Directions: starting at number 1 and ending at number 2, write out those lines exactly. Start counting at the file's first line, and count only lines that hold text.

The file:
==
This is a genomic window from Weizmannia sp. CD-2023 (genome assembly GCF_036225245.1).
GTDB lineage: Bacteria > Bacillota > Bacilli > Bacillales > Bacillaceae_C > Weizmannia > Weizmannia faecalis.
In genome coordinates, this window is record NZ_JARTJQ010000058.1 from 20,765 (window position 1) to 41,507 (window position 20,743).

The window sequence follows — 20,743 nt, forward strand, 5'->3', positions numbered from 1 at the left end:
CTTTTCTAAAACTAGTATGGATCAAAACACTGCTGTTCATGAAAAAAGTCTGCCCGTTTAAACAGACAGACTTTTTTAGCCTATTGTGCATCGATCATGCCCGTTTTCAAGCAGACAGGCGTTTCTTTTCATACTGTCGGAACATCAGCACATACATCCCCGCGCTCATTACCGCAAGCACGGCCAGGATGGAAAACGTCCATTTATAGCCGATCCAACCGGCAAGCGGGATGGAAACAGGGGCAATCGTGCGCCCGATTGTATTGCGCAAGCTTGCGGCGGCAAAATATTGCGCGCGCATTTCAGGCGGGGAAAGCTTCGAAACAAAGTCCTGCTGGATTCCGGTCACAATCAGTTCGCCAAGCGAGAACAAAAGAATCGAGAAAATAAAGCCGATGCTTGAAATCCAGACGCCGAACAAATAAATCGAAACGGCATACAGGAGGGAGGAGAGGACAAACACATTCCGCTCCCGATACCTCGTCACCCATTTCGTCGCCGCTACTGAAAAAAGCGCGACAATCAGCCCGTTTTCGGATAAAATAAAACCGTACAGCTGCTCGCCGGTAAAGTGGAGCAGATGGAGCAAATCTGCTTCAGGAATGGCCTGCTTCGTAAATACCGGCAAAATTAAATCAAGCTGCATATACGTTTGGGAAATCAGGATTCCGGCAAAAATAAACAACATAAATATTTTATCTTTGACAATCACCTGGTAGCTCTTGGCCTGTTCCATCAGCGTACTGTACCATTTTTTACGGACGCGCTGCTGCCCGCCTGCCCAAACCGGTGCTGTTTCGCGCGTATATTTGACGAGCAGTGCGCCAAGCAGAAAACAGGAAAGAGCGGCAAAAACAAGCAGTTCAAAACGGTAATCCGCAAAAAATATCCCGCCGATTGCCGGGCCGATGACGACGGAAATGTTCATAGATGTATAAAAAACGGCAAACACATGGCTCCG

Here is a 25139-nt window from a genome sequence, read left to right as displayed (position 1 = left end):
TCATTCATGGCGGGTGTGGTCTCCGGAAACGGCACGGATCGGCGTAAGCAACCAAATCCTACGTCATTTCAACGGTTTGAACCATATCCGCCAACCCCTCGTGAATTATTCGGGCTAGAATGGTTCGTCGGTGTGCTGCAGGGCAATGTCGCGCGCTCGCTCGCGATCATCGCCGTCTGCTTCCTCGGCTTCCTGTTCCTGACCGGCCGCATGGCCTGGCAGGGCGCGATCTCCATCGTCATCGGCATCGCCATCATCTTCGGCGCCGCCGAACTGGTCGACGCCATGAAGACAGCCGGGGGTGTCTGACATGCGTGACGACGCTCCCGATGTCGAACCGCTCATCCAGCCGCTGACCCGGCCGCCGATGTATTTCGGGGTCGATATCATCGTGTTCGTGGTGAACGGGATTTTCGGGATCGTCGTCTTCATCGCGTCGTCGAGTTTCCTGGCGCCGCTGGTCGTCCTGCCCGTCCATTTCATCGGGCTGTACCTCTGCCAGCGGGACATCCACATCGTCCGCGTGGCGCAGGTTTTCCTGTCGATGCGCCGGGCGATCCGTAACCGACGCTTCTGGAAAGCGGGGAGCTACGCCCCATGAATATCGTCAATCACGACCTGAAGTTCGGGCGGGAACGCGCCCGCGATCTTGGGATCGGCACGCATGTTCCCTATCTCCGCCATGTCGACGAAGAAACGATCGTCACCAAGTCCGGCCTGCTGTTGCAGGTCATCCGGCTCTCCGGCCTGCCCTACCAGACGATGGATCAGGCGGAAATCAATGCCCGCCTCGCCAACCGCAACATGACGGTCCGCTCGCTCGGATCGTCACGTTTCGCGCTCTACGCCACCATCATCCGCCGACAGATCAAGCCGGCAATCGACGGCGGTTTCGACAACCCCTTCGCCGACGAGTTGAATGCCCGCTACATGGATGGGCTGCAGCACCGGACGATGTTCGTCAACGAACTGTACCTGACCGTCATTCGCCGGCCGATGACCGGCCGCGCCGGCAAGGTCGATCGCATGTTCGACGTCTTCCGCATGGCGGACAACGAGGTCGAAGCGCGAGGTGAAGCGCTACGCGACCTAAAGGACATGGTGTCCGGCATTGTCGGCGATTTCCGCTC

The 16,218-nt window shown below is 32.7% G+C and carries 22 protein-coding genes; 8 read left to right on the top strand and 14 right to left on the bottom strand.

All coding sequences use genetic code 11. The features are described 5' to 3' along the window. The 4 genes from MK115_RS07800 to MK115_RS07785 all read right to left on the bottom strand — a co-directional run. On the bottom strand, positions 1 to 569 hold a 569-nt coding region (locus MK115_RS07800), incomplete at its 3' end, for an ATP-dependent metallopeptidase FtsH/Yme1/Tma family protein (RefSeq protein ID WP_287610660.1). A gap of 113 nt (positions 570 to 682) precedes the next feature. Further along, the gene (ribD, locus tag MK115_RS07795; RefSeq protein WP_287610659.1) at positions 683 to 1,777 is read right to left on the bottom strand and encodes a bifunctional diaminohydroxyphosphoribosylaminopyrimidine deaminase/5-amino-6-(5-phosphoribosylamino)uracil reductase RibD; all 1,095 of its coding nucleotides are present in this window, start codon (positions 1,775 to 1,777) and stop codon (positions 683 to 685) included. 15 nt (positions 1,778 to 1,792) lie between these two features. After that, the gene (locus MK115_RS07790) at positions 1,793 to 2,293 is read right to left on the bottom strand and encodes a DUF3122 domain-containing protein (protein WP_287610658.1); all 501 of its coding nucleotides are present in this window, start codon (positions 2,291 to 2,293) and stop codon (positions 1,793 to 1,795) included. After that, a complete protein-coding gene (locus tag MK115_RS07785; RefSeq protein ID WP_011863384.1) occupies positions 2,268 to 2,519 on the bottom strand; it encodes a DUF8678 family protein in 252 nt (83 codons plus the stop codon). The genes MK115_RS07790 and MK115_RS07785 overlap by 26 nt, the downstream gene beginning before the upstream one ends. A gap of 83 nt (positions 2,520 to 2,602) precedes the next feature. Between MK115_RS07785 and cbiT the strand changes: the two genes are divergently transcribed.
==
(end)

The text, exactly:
This is a genomic window from Weizmannia sp. CD-2023 (genome assembly GCF_036225245.1).
GTDB lineage: Bacteria > Bacillota > Bacilli > Bacillales > Bacillaceae_C > Weizmannia > Weizmannia faecalis.